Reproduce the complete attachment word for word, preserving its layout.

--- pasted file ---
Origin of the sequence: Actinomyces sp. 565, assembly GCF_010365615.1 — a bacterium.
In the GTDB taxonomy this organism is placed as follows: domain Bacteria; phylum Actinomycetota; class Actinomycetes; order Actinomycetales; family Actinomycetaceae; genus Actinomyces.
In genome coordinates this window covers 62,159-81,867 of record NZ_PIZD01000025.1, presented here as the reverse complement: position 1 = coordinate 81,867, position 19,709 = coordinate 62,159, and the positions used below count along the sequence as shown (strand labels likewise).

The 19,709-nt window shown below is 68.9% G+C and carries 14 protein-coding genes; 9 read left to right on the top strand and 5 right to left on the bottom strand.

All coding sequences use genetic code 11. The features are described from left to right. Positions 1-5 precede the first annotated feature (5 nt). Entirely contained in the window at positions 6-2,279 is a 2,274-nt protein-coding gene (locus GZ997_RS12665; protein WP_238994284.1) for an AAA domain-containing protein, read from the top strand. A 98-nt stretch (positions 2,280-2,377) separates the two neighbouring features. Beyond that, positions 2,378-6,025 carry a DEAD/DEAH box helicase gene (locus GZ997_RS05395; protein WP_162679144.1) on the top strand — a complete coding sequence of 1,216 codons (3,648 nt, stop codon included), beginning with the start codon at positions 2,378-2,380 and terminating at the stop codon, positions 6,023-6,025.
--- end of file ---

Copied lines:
Origin of the sequence: Actinomyces sp. 565, assembly GCF_010365615.1 — a bacterium.
In the GTDB taxonomy this organism is placed as follows: domain Bacteria; phylum Actinomycetota; class Actinomycetes; order Actinomycetales; family Actinomycetaceae; genus Actinomyces.
In genome coordinates this window covers 62,159-81,867 of record NZ_PIZD01000025.1, presented here as the reverse complement: position 1 = coordinate 81,867, position 19,709 = coordinate 62,159, and the positions used below count along the sequence as shown (strand labels likewise).

The 19,709-nt window shown below is 68.9% G+C and carries 14 protein-coding genes; 9 read left to right on the top strand and 5 right to left on the bottom strand.

All coding sequences use genetic code 11. The features are described from left to right. Positions 1-5 precede the first annotated feature (5 nt). Entirely contained in the window at positions 6-2,279 is a 2,274-nt protein-coding gene (locus GZ997_RS12665; protein WP_238994284.1) for an AAA domain-containing protein, read from the top strand. A 98-nt stretch (positions 2,280-2,377) separates the two neighbouring features. Beyond that, positions 2,378-6,025 carry a DEAD/DEAH box helicase gene (locus GZ997_RS05395; protein WP_162679144.1) on the top strand — a complete coding sequence of 1,216 codons (3,648 nt, stop codon included), beginning with the start codon at positions 2,378-2,380 and terminating at the stop codon, positions 6,023-6,025.